First published on November 2011.
This argument is by no means one you haven’t heard before, but I’m going to make it again. It is one that is vital not only to ensure the thriving nature and fitness of our creative and cultural industries, but for our broader culture and society to develop and to grow truly rich.
Education has long been the means by which we explore and gain intellectual knowledge and skill, but without developing our emotional capacities in tandem, we are simply not making a well-rounded society capable of the growth, diversity and continuity that we seek. This is the kind of fully-functioning society that we are going to need to be if we are to cope with the exponential rate of change of the 21st century.
I want to make the case for the value of working on the human scale and for whole person development within education. We need to be nurturing a society whose members can reason, judge and decide, but who do so with emotional intelligence, respect and imagination. When I imagine a healthy education system, and by that I mean any vocational and/or academic system of learning, it is one that explores and holds in high esteem emotional competence alongside core intellectual or practical skills. One that does so by leading in both what it teaches and in the way it teaches it; by exploring thinking and feeling.
Now it seems a given to me that if you want to achieve those kinds of aspirations then you certainly can’t force still further a hierarchical divide between what are and aren’t considered core subjects of worth. It is a most terrifying idea to me that anyone would attempt to say that studying art history, musical composition or a foreign language is worth less to society or to an individual than studying mathematics or understanding the periodic table.
This way of thinking displays little imagination. An engineer needs to grasp the potential of drawing as a means of expressing ideas, just as a city planner must be able to envisage what it should feel like to be part of a community. A scientist can never disengage from ethics nor should a nurse from their patients’ social and emotional reality. We are guilty enough within the creative and cultural industries of ghettoising disciplines and practice, and our understanding has to expand – the world is just more complex than that. And there is plenty of evidence that there is a plethora of different ways in which people learn deeply and well.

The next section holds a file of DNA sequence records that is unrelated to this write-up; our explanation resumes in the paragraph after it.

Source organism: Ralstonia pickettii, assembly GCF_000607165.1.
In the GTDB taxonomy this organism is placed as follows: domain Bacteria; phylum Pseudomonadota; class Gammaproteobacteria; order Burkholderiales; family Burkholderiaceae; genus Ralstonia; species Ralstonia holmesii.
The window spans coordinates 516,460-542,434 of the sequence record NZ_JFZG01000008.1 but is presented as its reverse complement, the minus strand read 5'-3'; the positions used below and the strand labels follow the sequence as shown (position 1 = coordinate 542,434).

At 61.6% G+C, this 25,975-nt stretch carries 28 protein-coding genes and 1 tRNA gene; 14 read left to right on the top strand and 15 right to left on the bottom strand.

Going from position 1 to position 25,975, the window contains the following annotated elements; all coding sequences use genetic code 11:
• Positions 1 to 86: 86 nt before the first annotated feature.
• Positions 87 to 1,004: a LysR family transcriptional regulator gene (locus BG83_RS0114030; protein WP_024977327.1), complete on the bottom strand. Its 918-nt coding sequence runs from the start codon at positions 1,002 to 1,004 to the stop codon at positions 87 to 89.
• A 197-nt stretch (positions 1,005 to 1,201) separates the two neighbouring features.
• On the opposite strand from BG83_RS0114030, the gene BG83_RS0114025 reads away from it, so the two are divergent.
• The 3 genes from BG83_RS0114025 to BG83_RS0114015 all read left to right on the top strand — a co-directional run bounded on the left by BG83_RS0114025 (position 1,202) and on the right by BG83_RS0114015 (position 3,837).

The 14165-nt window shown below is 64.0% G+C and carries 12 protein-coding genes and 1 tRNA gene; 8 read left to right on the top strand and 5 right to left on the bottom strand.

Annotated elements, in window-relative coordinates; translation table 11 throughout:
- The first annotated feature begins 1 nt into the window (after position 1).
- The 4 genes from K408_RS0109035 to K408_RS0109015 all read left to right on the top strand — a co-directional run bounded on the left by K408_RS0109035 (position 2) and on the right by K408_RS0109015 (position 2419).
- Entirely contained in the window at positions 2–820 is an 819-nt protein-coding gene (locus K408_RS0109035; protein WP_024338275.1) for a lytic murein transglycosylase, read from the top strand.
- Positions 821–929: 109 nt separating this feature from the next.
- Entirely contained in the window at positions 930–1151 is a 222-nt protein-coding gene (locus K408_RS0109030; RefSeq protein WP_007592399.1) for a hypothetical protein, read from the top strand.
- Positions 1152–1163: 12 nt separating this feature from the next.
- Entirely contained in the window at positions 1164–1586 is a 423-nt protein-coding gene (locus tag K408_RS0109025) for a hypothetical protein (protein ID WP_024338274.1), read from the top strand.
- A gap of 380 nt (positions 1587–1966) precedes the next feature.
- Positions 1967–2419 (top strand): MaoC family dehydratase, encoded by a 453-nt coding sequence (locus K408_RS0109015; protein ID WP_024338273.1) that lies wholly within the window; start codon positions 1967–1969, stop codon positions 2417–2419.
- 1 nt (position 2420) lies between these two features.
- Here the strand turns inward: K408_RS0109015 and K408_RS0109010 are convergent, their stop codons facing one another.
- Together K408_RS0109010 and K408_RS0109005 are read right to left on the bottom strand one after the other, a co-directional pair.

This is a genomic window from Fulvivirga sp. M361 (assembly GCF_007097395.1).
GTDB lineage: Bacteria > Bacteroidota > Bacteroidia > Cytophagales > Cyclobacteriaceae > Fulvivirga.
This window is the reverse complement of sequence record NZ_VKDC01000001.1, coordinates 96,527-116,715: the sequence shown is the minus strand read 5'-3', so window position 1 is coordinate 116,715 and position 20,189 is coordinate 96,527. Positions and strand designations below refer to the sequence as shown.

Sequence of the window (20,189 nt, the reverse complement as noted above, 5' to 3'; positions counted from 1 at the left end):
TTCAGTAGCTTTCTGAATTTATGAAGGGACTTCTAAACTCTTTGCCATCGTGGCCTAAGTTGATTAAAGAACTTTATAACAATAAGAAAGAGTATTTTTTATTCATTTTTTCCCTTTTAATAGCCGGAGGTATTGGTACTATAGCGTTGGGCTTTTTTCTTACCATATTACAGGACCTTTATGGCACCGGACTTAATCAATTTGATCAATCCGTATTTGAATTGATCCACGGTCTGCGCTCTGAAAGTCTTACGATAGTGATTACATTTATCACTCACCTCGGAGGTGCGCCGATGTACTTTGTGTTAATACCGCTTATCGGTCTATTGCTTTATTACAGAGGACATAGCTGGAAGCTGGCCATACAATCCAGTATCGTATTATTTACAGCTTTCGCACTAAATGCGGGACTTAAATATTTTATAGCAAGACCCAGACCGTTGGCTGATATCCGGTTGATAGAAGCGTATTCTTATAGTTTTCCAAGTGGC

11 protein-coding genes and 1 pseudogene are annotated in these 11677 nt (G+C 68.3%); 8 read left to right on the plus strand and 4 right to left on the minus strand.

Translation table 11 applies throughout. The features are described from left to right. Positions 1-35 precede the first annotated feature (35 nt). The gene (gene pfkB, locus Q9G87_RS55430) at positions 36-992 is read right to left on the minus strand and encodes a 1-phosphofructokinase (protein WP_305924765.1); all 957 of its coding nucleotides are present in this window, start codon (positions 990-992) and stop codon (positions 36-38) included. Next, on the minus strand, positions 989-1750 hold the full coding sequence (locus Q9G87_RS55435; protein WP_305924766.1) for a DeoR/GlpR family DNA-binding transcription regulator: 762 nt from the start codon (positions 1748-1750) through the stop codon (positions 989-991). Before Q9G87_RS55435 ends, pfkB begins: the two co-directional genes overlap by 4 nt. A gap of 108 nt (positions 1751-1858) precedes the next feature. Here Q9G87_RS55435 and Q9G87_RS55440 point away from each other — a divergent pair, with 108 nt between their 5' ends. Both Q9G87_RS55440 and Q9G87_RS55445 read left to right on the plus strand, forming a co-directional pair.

Far from being sidelined, creative ways of learning should be embedded within all subjects in order to make gaining knowledge more meaningful and more broadly accessible. As this government sets out to establish how societal wellbeing might be measured, never mind achieved, we are more than ready with evidence in their language about the economic sense of embedding creativity in education – for those who are willing to hear it.
It also seems apparent that the value system around education in our society is out of step with the realities and opportunities with which our economy, societal structure and exponentially growing population provide us. We have an academic higher education system which neither government nor individuals can, broadly speaking, afford. This same system produces, in many subjects, many more academically trained individuals than there are suitable income-earning opportunities.
The academic system did not historically develop with the purpose of preparing its students for vocational employment and yet it is entered into by individuals who expect that it should make them fit for purpose. And a degree is seen by an employer as a qualification relating to this fitness for purpose in the jobs market when often it simply is not.
What we need to work really, really hard on is overcoming the hierarchy that places academic study above vocational training or experience. We need to work at raising the fundamental value (as well as increasing the number of available opportunities) of pursuing vocational and experiential pathways as well as academic ones, to create a level playing field for a broader and more balanced society. Quite frankly, it’s still our snobbery that is holding us back.
To be prosperous does not mean to be financially rich – it means to flourish. We all need a reason to be prosperous; we need to care and to be sufficiently invested in our society to want to play a part, and find fulfillment, in it. And for that, we cannot survive without creativity and without nurturing the potential of our imaginations. If our young people are starved too early of a diversity of subject and learning routes – of ways of exploring their world which they can feel are valued – we will ultimately risk being poorer in diversity, creativity and perspectives in our future society. And that, to me, seems too big a risk to take.
Illustrations by Paul Davis - http://copyrightdavis.blogspot.com/